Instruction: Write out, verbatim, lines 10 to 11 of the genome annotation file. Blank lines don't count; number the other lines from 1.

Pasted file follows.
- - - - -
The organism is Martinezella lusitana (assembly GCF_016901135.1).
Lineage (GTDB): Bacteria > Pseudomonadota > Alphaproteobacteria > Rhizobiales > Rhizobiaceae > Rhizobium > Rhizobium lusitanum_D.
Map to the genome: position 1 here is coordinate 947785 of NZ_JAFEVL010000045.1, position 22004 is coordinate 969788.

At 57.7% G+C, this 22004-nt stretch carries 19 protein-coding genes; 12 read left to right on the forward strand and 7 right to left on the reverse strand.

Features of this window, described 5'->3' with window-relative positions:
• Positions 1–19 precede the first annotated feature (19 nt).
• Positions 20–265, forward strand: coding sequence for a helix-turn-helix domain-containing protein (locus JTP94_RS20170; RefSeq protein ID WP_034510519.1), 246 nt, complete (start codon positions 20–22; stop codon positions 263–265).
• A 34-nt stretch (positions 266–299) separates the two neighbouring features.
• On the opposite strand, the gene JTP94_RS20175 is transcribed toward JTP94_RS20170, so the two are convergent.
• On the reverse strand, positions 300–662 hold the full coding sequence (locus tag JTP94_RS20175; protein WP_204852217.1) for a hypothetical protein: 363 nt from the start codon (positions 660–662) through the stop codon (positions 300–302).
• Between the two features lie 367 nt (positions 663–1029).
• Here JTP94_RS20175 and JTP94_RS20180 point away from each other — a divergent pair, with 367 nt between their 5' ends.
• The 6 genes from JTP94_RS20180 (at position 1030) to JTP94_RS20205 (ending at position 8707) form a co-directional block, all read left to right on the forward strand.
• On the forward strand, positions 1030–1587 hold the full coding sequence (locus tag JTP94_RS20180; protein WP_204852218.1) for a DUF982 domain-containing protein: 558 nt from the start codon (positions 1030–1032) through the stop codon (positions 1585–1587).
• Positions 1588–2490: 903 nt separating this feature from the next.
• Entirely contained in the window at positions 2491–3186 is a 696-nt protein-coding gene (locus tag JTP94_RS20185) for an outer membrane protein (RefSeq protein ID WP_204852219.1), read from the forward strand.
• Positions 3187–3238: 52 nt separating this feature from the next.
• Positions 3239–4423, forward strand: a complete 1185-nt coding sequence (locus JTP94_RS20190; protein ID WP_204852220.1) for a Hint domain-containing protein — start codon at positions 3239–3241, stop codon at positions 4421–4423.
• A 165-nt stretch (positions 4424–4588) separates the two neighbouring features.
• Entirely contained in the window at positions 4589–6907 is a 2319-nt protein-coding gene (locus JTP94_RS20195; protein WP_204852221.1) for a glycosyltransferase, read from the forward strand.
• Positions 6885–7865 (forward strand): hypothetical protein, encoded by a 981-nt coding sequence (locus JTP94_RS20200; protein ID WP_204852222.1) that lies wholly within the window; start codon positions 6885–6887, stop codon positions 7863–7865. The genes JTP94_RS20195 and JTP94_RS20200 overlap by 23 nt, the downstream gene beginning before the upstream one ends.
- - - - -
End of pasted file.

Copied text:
• On the reverse strand, positions 300–662 hold the full coding sequence (locus tag JTP94_RS20175; protein WP_204852217.1) for a hypothetical protein: 363 nt from the start codon (positions 660–662) through the stop codon (positions 300–302).
• Between the two features lie 367 nt (positions 663–1029).